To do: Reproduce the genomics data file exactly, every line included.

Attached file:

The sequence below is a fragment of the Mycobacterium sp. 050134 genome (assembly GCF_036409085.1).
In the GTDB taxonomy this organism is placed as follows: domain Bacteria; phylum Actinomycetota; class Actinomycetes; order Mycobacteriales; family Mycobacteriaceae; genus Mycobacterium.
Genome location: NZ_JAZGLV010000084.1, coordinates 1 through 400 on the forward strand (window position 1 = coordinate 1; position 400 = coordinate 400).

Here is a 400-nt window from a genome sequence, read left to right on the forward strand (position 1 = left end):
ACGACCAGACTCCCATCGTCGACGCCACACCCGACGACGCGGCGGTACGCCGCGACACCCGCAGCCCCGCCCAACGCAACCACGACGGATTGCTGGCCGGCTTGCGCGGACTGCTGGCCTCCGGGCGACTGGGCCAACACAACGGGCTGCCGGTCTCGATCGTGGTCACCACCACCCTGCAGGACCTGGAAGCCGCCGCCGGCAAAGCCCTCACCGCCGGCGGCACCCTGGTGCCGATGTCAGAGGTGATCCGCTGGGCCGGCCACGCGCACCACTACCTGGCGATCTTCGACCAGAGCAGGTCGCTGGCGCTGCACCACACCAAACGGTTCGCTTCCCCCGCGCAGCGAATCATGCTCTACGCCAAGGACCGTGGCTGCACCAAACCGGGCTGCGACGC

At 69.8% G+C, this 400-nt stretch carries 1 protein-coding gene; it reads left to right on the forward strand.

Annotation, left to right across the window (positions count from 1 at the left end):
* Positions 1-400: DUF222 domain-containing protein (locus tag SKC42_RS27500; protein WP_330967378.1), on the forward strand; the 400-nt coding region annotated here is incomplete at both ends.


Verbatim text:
The sequence below is a fragment of the Mycobacterium sp. 050134 genome (assembly GCF_036409085.1).
In the GTDB taxonomy this organism is placed as follows: domain Bacteria; phylum Actinomycetota; class Actinomycetes; order Mycobacteriales; family Mycobacteriaceae; genus Mycobacterium.
Genome location: NZ_JAZGLV010000084.1, coordinates 1 through 400 on the forward strand (window position 1 = coordinate 1; position 400 = coordinate 400).

Here is a 400-nt window from a genome sequence, read left to right on the forward strand (position 1 = left end):
ACGACCAGACTCCCATCGTCGACGCCACACCCGACGACGCGGCGGTACGCCGCGACACCCGCAGCCCCGCCCAACGCAACCACGACGGATTGCTGGCCGGCTTGCGCGGACTGCTGGCCTCCGGGCGACTGGGCCAACACAACGGGCTGCCGGTCTCGATCGTGGTCACCACCACCCTGCAGGACCTGGAAGCCGCCGCCGGCAAAGCCCTCACCGCCGGCGGCACCCTGGTGCCGATGTCAGAGGTGATCCGCTGGGCCGGCCACGCGCACCACTACCTGGCGATCTTCGACCAGAGCAGGTCGCTGGCGCTGCACCACACCAAACGGTTCGCTTCCCCCGCGCAGCGAATCATGCTCTACGCCAAGGACCGTGGCTGCACCAAACCGGGCTGCGACGC

At 69.8% G+C, this 400-nt stretch carries 1 protein-coding gene; it reads left to right on the forward strand.

Annotation, left to right across the window (positions count from 1 at the left end):
* Positions 1-400: DUF222 domain-containing protein (locus tag SKC42_RS27500; protein WP_330967378.1), on the forward strand; the 400-nt coding region annotated here is incomplete at both ends.